401(k) Changes Leading to More Participation and Diversification
Changes in the 401(k) landscape have resulted in employee participation rates remaining high and leading to more diversification. Aon Hewitt reached these conclusions after analyzing more than 3.6 million employees eligible for defined-contribution retirement plans.
Participation rates in defined-contribution plans, such as 401(k) plans, remain at an all-time high of 76%. Plans that automatically enroll employees have an 83% participation rate—18 percentage points higher than plans without an automatic enrollment feature. Participation rates rose for workers in the 20 to 29 age bracket, but declined for those over the age of 30 who earn less than $60,000 per year.
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The downside to automatic enrollment is that employees often do not increase their contribution amounts after enrollment. The average savings rate among workers subject to automatic enrollment is just 6.7%, half a percentage point below the average contribution rate for all workers (7.2%). Furthermore, 39% of automatic enrollees saved an amount below the threshold for maximizing their employer’s matching contributions, versus 25% for all other workers.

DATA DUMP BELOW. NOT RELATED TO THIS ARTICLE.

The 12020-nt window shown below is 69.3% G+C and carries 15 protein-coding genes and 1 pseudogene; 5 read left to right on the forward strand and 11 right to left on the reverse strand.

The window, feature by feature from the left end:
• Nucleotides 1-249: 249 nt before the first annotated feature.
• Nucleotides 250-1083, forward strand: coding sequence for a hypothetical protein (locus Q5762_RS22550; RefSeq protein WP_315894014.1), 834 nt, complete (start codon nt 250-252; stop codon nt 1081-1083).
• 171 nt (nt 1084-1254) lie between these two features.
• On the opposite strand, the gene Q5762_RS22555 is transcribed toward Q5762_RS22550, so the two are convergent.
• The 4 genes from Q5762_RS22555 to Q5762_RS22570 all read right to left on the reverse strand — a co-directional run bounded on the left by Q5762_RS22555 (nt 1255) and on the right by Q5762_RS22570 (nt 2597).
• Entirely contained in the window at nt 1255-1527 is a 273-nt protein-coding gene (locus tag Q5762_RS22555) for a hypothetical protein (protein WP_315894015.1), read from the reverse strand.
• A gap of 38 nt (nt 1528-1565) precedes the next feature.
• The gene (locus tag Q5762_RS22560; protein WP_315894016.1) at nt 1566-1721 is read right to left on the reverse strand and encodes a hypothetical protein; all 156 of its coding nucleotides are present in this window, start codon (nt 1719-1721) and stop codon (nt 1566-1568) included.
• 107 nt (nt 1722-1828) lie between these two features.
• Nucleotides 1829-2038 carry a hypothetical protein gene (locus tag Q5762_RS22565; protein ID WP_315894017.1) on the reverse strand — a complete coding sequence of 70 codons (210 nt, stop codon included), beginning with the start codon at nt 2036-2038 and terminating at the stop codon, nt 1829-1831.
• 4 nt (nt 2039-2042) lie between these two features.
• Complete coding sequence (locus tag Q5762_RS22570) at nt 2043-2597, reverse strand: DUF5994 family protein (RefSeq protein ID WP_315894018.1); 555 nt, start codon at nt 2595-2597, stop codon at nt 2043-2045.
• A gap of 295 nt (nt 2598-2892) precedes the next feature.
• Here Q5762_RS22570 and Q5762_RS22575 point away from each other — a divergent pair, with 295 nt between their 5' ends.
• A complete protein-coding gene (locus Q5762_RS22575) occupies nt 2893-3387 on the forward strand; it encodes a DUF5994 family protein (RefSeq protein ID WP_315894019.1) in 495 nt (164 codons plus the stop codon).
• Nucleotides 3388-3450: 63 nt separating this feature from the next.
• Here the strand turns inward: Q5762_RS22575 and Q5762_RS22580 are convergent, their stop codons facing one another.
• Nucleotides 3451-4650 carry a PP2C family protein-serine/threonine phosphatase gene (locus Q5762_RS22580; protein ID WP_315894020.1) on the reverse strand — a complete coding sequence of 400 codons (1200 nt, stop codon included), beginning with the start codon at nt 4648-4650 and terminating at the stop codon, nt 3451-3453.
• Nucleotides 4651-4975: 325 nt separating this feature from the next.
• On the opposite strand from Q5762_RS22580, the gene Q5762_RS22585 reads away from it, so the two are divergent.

The average participant’s total plan balance was $74,380, but the median plan balance was $23,370. (The median number is more telling because it shows that half of all participants have a balance below $23,370. The number excludes savings outside of the 401(k) plan, such as rollover IRAs.)
More workers are using premixed portfolios, such as target date funds. The average allocation to premixed portfolios is now at 38%, up 13 percentage points over the past two years. The heaviest users are younger and lower-tenured employees. (Some plans have target date funds designated as the default allocation option.) The next two most popular asset classes are large U.S equity and GIC (guaranteed investment contract)/stable value at 13% each.
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